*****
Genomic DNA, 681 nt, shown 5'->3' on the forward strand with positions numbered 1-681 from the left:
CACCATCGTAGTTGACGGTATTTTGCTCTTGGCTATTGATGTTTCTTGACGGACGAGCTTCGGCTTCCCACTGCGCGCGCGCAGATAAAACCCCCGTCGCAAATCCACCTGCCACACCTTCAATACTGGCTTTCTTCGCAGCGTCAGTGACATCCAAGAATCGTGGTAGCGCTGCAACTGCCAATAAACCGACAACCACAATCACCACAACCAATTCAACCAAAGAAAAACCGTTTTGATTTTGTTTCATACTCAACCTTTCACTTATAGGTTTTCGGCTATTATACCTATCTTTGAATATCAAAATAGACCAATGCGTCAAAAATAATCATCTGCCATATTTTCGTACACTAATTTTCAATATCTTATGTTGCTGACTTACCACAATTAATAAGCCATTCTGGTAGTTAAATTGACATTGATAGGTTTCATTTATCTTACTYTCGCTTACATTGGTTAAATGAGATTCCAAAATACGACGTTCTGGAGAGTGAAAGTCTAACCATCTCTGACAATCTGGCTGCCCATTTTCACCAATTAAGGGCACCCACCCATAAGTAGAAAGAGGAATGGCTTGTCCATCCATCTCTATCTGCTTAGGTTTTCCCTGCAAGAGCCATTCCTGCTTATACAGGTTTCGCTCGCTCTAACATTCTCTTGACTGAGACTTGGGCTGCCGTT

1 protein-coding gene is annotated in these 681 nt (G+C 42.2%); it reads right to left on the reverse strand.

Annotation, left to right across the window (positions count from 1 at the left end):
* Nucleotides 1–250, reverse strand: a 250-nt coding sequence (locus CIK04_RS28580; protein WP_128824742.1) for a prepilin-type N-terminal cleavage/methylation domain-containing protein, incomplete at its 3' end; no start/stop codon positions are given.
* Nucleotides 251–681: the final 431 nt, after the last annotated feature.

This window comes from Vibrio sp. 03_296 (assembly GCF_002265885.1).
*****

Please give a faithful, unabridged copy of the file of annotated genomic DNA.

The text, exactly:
Genomic DNA, 681 nt, shown 5'->3' on the forward strand with positions numbered 1-681 from the left:
CACCATCGTAGTTGACGGTATTTTGCTCTTGGCTATTGATGTTTCTTGACGGACGAGCTTCGGCTTCCCACTGCGCGCGCGCAGATAAAACCCCCGTCGCAAATCCACCTGCCACACCTTCAATACTGGCTTTCTTCGCAGCGTCAGTGACATCCAAGAATCGTGGTAGCGCTGCAACTGCCAATAAACCGACAACCACAATCACCACAACCAATTCAACCAAAGAAAAACCGTTTTGATTTTGTTTCATACTCAACCTTTCACTTATAGGTTTTCGGCTATTATACCTATCTTTGAATATCAAAATAGACCAATGCGTCAAAAATAATCATCTGCCATATTTTCGTACACTAATTTTCAATATCTTATGTTGCTGACTTACCACAATTAATAAGCCATTCTGGTAGTTAAATTGACATTGATAGGTTTCATTTATCTTACTYTCGCTTACATTGGTTAAATGAGATTCCAAAATACGACGTTCTGGAGAGTGAAAGTCTAACCATCTCTGACAATCTGGCTGCCCATTTTCACCAATTAAGGGCACCCACCCATAAGTAGAAAGAGGAATGGCTTGTCCATCCATCTCTATCTGCTTAGGTTTTCCCTGCAAGAGCCATTCCTGCTTATACAGGTTTCGCTCGCTCTAACATTCTCTTGACTGAGACTTGGGCTGCCGTT

1 protein-coding gene is annotated in these 681 nt (G+C 42.2%); it reads right to left on the reverse strand.

Annotation, left to right across the window (positions count from 1 at the left end):
* Nucleotides 1–250, reverse strand: a 250-nt coding sequence (locus CIK04_RS28580; protein WP_128824742.1) for a prepilin-type N-terminal cleavage/methylation domain-containing protein, incomplete at its 3' end; no start/stop codon positions are given.
* Nucleotides 251–681: the final 431 nt, after the last annotated feature.

This window comes from Vibrio sp. 03_296 (assembly GCF_002265885.1).